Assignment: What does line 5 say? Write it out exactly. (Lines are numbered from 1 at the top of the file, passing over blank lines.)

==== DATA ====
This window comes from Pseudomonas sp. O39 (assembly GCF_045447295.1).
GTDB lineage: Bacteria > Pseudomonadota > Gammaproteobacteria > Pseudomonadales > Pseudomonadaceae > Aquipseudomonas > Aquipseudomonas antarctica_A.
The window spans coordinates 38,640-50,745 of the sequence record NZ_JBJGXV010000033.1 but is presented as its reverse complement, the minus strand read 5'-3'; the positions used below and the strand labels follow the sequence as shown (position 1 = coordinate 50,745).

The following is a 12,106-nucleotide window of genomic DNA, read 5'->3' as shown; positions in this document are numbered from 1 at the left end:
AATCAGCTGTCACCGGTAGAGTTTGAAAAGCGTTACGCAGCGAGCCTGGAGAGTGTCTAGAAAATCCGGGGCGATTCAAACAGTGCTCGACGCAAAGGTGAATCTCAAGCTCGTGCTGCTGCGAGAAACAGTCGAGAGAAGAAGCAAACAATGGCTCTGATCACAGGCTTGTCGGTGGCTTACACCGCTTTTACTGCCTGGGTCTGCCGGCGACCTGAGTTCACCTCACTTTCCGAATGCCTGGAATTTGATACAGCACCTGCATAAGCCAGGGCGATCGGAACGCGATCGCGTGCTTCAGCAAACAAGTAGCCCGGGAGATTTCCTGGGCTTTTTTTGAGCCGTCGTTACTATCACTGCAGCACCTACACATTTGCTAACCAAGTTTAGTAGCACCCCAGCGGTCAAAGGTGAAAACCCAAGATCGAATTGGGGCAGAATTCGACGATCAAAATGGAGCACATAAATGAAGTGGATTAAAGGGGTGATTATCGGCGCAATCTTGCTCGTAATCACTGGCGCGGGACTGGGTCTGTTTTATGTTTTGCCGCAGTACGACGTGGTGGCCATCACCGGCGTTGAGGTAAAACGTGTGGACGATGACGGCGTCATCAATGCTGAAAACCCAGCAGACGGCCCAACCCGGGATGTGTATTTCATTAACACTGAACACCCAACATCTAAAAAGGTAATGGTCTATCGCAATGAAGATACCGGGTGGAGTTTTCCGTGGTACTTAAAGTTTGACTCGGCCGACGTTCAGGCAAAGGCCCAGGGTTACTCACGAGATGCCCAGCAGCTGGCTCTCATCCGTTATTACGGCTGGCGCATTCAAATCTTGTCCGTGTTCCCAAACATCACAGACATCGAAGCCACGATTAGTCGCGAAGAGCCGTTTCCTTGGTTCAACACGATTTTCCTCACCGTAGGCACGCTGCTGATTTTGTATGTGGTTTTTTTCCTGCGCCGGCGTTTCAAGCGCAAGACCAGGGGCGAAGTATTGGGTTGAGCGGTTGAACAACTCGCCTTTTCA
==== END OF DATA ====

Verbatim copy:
AATCAGCTGTCACCGGTAGAGTTTGAAAAGCGTTACGCAGCGAGCCTGGAGAGTGTCTAGAAAATCCGGGGCGATTCAAACAGTGCTCGACGCAAAGGTGAATCTCAAGCTCGTGCTGCTGCGAGAAACAGTCGAGAGAAGAAGCAAACAATGGCTCTGATCACAGGCTTGTCGGTGGCTTACACCGCTTTTACTGCCTGGGTCTGCCGGCGACCTGAGTTCACCTCACTTTCCGAATGCCTGGAATTTGATACAGCACCTGCATAAGCCAGGGCGATCGGAACGCGATCGCGTGCTTCAGCAAACAAGTAGCCCGGGAGATTTCCTGGGCTTTTTTTGAGCCGTCGTTACTATCACTGCAGCACCTACACATTTGCTAACCAAGTTTAGTAGCACCCCAGCGGTCAAAGGTGAAAACCCAAGATCGAATTGGGGCAGAATTCGACGATCAAAATGGAGCACATAAATGAAGTGGATTAAAGGGGTGATTATCGGCGCAATCTTGCTCGTAATCACTGGCGCGGGACTGGGTCTGTTTTATGTTTTGCCGCAGTACGACGTGGTGGCCATCACCGGCGTTGAGGTAAAACGTGTGGACGATGACGGCGTCATCAATGCTGAAAACCCAGCAGACGGCCCAACCCGGGATGTGTATTTCATTAACACTGAACACCCAACATCTAAAAAGGTAATGGTCTATCGCAATGAAGATACCGGGTGGAGTTTTCCGTGGTACTTAAAGTTTGACTCGGCCGACGTTCAGGCAAAGGCCCAGGGTTACTCACGAGATGCCCAGCAGCTGGCTCTCATCCGTTATTACGGCTGGCGCATTCAAATCTTGTCCGTGTTCCCAAACATCACAGACATCGAAGCCACGATTAGTCGCGAAGAGCCGTTTCCTTGGTTCAACACGATTTTCCTCACCGTAGGCACGCTGCTGATTTTGTATGTGGTTTTTTTCCTGCGCCGGCGTTTCAAGCGCAAGACCAGGGGCGAAGTATTGGGTTGAGCGGTTGAACAACTCGCCTTTTCA